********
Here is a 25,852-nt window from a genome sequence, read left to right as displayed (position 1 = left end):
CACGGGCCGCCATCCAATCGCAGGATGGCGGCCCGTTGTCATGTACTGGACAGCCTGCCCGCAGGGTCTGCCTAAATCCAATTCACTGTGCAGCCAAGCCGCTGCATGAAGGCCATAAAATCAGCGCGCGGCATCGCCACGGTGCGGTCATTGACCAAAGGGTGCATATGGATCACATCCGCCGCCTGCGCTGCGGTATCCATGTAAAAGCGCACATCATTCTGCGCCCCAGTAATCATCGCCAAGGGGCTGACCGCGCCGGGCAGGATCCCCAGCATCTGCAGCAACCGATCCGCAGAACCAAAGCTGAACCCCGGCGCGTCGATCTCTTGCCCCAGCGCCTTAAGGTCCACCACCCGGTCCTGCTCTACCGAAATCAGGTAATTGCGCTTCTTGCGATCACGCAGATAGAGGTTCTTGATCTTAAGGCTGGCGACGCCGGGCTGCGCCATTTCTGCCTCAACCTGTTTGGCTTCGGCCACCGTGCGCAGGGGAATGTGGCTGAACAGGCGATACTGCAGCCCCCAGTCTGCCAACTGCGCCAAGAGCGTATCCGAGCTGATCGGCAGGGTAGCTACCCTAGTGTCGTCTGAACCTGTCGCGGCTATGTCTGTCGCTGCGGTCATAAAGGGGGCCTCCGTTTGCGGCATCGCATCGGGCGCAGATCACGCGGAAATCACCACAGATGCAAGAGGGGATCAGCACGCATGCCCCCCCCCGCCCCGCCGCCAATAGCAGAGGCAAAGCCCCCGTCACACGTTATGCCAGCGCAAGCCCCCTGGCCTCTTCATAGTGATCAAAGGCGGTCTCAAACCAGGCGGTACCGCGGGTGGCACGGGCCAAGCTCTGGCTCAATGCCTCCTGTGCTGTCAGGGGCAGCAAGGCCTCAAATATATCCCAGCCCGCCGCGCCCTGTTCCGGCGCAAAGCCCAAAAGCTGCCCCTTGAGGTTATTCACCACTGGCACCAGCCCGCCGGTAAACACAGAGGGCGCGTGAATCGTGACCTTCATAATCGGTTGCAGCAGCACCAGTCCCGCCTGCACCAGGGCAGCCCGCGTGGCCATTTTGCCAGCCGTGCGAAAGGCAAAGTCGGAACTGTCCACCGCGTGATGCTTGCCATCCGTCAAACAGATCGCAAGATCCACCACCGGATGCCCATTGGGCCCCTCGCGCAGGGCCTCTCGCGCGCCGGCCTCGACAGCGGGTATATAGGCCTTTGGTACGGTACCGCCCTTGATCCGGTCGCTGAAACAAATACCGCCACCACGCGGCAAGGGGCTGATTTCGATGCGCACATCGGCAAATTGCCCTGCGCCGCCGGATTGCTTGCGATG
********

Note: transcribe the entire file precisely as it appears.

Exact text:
Here is a 25,852-nt window from a genome sequence, read left to right as displayed (position 1 = left end):
CACGGGCCGCCATCCAATCGCAGGATGGCGGCCCGTTGTCATGTACTGGACAGCCTGCCCGCAGGGTCTGCCTAAATCCAATTCACTGTGCAGCCAAGCCGCTGCATGAAGGCCATAAAATCAGCGCGCGGCATCGCCACGGTGCGGTCATTGACCAAAGGGTGCATATGGATCACATCCGCCGCCTGCGCTGCGGTATCCATGTAAAAGCGCACATCATTCTGCGCCCCAGTAATCATCGCCAAGGGGCTGACCGCGCCGGGCAGGATCCCCAGCATCTGCAGCAACCGATCCGCAGAACCAAAGCTGAACCCCGGCGCGTCGATCTCTTGCCCCAGCGCCTTAAGGTCCACCACCCGGTCCTGCTCTACCGAAATCAGGTAATTGCGCTTCTTGCGATCACGCAGATAGAGGTTCTTGATCTTAAGGCTGGCGACGCCGGGCTGCGCCATTTCTGCCTCAACCTGTTTGGCTTCGGCCACCGTGCGCAGGGGAATGTGGCTGAACAGGCGATACTGCAGCCCCCAGTCTGCCAACTGCGCCAAGAGCGTATCCGAGCTGATCGGCAGGGTAGCTACCCTAGTGTCGTCTGAACCTGTCGCGGCTATGTCTGTCGCTGCGGTCATAAAGGGGGCCTCCGTTTGCGGCATCGCATCGGGCGCAGATCACGCGGAAATCACCACAGATGCAAGAGGGGATCAGCACGCATGCCCCCCCCCGCCCCGCCGCCAATAGCAGAGGCAAAGCCCCCGTCACACGTTATGCCAGCGCAAGCCCCCTGGCCTCTTCATAGTGATCAAAGGCGGTCTCAAACCAGGCGGTACCGCGGGTGGCACGGGCCAAGCTCTGGCTCAATGCCTCCTGTGCTGTCAGGGGCAGCAAGGCCTCAAATATATCCCAGCCCGCCGCGCCCTGTTCCGGCGCAAAGCCCAAAAGCTGCCCCTTGAGGTTATTCACCACTGGCACCAGCCCGCCGGTAAACACAGAGGGCGCGTGAATCGTGACCTTCATAATCGGTTGCAGCAGCACCAGTCCCGCCTGCACCAGGGCAGCCCGCGTGGCCATTTTGCCAGCCGTGCGAAAGGCAAAGTCGGAACTGTCCACCGCGTGATGCTTGCCATCCGTCAAACAGATCGCAAGATCCACCACCGGATGCCCATTGGGCCCCTCGCGCAGGGCCTCTCGCGCGCCGGCCTCGACAGCGGGTATATAGGCCTTTGGTACGGTACCGCCCTTGATCCGGTCGCTGAAACAAATACCGCCACCACGCGGCAAGGGGCTGATTTCGATGCGCACATCGGCAAATTGCCCTGCGCCGCCGGATTGCTTGCGATG